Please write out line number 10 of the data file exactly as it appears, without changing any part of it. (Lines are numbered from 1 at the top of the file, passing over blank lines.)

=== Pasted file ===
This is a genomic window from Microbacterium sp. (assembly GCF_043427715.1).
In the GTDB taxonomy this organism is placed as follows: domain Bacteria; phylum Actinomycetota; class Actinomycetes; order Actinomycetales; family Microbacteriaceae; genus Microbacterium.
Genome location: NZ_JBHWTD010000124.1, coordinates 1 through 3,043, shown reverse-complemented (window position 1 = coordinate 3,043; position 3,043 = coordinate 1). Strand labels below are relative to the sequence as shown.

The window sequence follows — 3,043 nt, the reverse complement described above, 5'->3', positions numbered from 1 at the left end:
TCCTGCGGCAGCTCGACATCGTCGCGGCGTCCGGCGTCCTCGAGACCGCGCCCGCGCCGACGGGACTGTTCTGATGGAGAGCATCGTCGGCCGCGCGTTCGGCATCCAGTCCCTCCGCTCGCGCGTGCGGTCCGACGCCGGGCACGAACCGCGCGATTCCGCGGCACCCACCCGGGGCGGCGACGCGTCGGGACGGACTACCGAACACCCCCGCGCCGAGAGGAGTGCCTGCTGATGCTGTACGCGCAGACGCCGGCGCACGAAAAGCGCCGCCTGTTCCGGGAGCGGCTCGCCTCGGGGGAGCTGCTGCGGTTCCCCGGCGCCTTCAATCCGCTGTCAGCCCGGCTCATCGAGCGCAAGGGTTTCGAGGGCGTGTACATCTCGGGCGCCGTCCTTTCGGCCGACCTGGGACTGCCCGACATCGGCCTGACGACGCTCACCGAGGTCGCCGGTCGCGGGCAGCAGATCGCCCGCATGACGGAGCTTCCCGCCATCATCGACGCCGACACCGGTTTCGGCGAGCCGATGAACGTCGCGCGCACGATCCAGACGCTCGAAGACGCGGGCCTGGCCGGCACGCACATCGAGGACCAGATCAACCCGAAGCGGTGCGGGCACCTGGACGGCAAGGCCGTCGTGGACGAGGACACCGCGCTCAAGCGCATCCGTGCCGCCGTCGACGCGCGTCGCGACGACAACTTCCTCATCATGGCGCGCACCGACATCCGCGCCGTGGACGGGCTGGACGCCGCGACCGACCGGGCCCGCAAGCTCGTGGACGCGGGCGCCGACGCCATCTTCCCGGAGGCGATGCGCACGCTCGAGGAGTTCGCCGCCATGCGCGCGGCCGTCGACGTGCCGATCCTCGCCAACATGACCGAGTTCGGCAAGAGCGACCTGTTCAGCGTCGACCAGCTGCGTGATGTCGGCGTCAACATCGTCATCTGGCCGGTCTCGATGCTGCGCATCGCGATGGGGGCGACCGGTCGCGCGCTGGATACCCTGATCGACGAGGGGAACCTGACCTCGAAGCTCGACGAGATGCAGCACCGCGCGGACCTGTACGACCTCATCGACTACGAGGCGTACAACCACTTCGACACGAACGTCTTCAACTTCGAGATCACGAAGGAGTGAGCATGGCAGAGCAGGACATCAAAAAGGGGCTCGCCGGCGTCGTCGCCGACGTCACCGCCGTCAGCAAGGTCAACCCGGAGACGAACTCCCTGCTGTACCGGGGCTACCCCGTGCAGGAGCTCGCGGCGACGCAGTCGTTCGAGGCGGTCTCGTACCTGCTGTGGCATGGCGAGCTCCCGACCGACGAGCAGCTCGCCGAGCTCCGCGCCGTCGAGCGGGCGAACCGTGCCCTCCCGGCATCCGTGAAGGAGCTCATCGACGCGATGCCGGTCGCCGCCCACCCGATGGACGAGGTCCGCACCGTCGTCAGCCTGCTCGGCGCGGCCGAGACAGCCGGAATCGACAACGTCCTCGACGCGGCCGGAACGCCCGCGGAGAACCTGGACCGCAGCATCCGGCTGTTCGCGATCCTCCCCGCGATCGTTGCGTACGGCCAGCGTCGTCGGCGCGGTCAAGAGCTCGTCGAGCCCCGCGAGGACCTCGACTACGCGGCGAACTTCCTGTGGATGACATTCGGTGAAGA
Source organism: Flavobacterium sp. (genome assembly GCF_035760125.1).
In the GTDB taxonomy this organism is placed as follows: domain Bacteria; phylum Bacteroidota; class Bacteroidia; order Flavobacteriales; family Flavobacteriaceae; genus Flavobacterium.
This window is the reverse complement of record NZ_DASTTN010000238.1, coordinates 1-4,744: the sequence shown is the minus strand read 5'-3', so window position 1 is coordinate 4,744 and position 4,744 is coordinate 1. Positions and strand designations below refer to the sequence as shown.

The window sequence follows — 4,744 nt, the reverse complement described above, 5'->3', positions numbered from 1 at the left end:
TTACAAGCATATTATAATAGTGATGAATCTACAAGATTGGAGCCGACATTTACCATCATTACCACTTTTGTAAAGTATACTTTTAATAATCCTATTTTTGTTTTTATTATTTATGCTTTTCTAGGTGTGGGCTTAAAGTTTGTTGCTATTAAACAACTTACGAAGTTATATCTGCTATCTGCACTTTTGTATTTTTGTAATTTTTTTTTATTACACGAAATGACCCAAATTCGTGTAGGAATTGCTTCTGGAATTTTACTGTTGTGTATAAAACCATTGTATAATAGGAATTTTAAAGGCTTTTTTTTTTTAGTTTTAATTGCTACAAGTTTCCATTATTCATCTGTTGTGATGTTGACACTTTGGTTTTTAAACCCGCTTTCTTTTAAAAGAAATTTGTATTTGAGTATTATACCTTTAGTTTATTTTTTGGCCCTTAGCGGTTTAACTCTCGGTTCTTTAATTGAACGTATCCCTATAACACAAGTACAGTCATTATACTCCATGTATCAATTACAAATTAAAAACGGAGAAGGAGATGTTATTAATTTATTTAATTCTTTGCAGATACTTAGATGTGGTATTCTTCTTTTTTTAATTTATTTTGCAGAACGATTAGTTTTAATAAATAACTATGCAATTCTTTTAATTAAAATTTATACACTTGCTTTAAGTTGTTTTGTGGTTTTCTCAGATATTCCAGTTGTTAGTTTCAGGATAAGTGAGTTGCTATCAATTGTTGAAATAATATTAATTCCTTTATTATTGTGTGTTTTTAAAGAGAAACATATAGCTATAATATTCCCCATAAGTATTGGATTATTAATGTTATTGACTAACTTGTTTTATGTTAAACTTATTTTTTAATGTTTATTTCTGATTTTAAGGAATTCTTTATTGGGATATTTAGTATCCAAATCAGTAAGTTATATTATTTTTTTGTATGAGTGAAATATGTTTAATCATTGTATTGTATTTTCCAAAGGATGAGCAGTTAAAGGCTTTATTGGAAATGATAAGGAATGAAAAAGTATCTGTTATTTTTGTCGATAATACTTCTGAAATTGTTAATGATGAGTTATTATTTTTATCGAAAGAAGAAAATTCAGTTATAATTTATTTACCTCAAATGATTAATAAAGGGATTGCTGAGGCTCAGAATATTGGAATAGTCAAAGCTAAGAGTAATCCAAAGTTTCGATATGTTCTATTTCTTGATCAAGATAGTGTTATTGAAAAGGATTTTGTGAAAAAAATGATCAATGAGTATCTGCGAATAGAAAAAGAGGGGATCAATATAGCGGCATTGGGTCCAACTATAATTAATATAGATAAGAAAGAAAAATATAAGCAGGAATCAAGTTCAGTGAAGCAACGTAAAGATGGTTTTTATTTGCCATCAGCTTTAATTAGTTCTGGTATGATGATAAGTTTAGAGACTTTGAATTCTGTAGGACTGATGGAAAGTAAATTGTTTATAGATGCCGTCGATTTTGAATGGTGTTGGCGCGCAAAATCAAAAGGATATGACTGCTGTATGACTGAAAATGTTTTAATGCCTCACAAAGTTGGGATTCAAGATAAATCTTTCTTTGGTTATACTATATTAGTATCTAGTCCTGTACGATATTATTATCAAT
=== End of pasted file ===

TTACAAGCATATTATAATAGTGATGAATCTACAAGATTGGAGCCGACATTTACCATCATTACCACTTTTGTAAAGTATACTTTTAATAATCCTATTTTTGTTTTTATTATTTATGCTTTTCTAGGTGTGGGCTTAAAGTTTGTTGCTATTAAACAACTTACGAAGTTATATCTGCTATCTGCACTTTTGTATTTTTGTAATTTTTTTTTATTACACGAAATGACCCAAATTCGTGTAGGAATTGCTTCTGGAATTTTACTGTTGTGTATAAAACCATTGTATAATAGGAATTTTAAAGGCTTTTTTTTTTTAGTTTTAATTGCTACAAGTTTCCATTATTCATCTGTTGTGATGTTGACACTTTGGTTTTTAAACCCGCTTTCTTTTAAAAGAAATTTGTATTTGAGTATTATACCTTTAGTTTATTTTTTGGCCCTTAGCGGTTTAACTCTCGGTTCTTTAATTGAACGTATCCCTATAACACAAGTACAGTCATTATACTCCATGTATCAATTACAAATTAAAAACGGAGAAGGAGATGTTATTAATTTATTTAATTCTTTGCAGATACTTAGATGTGGTATTCTTCTTTTTTTAATTTATTTTGCAGAACGATTAGTTTTAATAAATAACTATGCAATTCTTTTAATTAAAATTTATACACTTGCTTTAAGTTGTTTTGTGGTTTTCTCAGATATTCCAGTTGTTAGTTTCAGGATAAGTGAGTTGCTATCAATTGTTGAAATAATATTAATTCCTTTATTATTGTGTGTTTTTAAAGAGAAACATATAGCTATAATATTCCCCATAAGTATTGGATTATTAATGTTATTGACTAACTTGTTTTATGTTAAACTTATTTTTTAATGTTTATTTCTGATTTTAAGGAATTCTTTATTGGGATATTTAGTATCCAAATCAGTAAGTTATATTATTTTTTTGTATGAGTGAAATATGTTTAATCATTGTATTGTATTTTCCAAAGGATGAGCAGTTAAAGGCTTTATTGGAAATGATAAGGAATGAAAAAGTATCTGTTATTTTTGTCGATAATACTTCTGAAATTGTTAATGATGAGTTATTATTTTTATCGAAAGAAGAAAATTCAGTTATAATTTATTTACCTCAAATGATTAATAAAGGGATTGCTGAGGCTCAGAATATTGGAATAGTCAAAGCTAAGAGTAATCCAAAGTTTCGATATGTTCTATTTCTTGATCAAGATAGTGTTATTGAAAAGGATTTTGTGAAAAAAATGATCAATGAGTATCTGCGAATAGAAAAAGAGGGGATCAATATAGCGGCATTGGGTCCAACTATAATTAATATAGATAAGAAAGAAAAATATAAGCAGGAATCAAGTTCAGTGAAGCAACGTAAAGATGGTTTTTATTTGCCATCAGCTTTAATTAGTTCTGGTATGATGATAAGTTTAGAGACTTTGAATTCTGTAGGACTGATGGAAAGTAAATTGTTTATAGATGCCGTCGATTTTGAATGGTGTTGGCGCGCAAAATCAAAAGGATATGACTGCTGTATGACTGAAAATGTTTTAATGCCTCACAAAGTTGGGATTCAAGATAAATCTTTCTTTGGTTATACTATATTAGTATCTAGTCCTGTACGATATTATTATCAAT